Frankel’s note ended with a prescient as well as a reflective statement:
“It is somewhat breathtaking to me as I ponder this inconspicuous incident in Harrisburg that the word ‘security’ has been incorporated in all social legislation in this country, has become a household word in the United States and spells assurance to millions of American citizens in meeting life’s untoward economic problems.” 4
Epstein’s letter to Cohen continued, detailing how he chose the phrase “social security”:
“The change [in the organization’s name] early in 1933 to the American Association for Social Security was entirely my own idea and I had definite reasons for using the words ‘social security’ rather than ‘economic security’ or ‘socialinsurance. ’
“I insisted on the term ‘social security’ because by that time I had a clear conception of the differences which lay between the concept of social insurance as worked out by Bismarck in Germany and the conception of social protection as elaborated in England. I definitely did not want ‘social insurance’ because this would give it the German twist of the actuarial insurance concept in terms of compulsory savings which do not justify governmental contributions. I did not want ‘economic security because what I hoped for was not only a form of security for the workers as such but that type of security which would, at the same time, promote the welfare of society as a whole as I was convinced that no improvement in the conditions of labor can come except as the security of the people as a whole is advanced.”
In the letter, Epstein also told Cohen that he was “convinced ”that the Committee developing the social security program was named “economic security** as “a deliberate attempt to get away from our name, probably because it was thought wiser to disassociate the governmental committee from a private propaganda organization.” He concluded by saying he was “quite happy” that in writing the final legislation the “Congress restored our name . . .” That legislation, of course, became known as the Social Security Act of 1935: it established the Federal Old Age Benefits program, the Unemployment Compensation program, and the Federal-State Assistance program (among others).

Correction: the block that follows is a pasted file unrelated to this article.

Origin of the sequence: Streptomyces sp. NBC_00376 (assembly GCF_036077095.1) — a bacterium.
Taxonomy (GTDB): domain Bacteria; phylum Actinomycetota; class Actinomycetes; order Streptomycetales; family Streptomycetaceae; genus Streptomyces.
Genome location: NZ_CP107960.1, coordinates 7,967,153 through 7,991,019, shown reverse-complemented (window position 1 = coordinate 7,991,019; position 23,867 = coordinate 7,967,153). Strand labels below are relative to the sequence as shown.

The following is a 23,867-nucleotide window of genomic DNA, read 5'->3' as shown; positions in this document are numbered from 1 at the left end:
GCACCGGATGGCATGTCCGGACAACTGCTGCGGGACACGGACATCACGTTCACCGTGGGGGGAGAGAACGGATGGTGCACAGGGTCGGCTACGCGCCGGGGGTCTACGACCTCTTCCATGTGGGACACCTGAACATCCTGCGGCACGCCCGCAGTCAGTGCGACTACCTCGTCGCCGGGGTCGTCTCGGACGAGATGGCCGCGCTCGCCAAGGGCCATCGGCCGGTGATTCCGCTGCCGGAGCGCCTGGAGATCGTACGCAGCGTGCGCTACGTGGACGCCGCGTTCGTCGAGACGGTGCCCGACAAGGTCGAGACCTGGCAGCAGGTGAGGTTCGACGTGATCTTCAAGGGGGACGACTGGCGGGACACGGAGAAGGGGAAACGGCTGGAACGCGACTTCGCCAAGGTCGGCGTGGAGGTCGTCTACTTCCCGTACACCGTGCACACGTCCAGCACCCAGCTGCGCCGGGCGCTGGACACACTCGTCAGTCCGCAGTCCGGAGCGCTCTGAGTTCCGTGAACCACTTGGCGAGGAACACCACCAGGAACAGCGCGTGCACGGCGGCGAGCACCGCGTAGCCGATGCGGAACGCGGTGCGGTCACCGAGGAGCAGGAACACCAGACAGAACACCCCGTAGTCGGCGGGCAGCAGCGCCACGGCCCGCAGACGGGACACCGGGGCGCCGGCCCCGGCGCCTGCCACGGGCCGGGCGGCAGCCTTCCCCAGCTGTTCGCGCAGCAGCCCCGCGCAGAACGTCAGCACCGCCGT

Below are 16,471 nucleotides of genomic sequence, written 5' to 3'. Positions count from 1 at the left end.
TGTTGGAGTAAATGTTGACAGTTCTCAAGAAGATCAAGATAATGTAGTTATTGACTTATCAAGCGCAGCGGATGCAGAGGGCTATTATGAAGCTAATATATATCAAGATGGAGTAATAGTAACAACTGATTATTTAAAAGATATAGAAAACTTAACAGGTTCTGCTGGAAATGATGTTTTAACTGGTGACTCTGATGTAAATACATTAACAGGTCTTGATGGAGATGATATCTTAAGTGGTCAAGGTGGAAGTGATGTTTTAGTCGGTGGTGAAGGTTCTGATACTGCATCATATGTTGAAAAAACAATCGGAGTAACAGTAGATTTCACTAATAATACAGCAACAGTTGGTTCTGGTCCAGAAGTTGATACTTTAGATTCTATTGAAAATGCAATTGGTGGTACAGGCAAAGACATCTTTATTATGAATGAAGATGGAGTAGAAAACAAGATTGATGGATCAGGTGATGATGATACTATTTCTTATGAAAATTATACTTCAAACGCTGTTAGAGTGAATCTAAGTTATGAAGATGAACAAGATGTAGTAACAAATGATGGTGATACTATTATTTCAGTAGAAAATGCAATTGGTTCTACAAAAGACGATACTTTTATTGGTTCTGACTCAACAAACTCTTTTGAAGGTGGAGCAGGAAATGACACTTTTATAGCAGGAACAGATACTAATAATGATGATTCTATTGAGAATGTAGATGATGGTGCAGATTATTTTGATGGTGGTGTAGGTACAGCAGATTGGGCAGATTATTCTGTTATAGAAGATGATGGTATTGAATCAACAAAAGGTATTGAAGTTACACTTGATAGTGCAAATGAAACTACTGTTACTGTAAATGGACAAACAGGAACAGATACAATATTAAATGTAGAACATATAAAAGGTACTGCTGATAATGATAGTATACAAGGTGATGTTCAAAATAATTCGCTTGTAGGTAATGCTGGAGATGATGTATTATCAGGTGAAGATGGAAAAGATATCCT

Abraham Epstein authored three books. The most well known is “Insecurity, A Challenge to America” (1933), a primary resource in the field of social insurance. His additional writings and frequent congressional testimony helped influence enactment of the 1939 Amendments to the Social Security Act.
1 Cohen to Abraham Epstein, March 3, 1941, Abraham Epstein Papers, Columbia University Library, New York.
2 Epstein to Wilbur J. Cohen, March 4, 1941, Abraham Epstein Papers, Columbia University Library, New York.
4 Frankel to Wilbur J. Cohen, October 1949, Abraham Epstein Papers, Columbia University Library, New York.
Source: Social Security Bulletin l Vol. 55, No. 1 l Spring 1992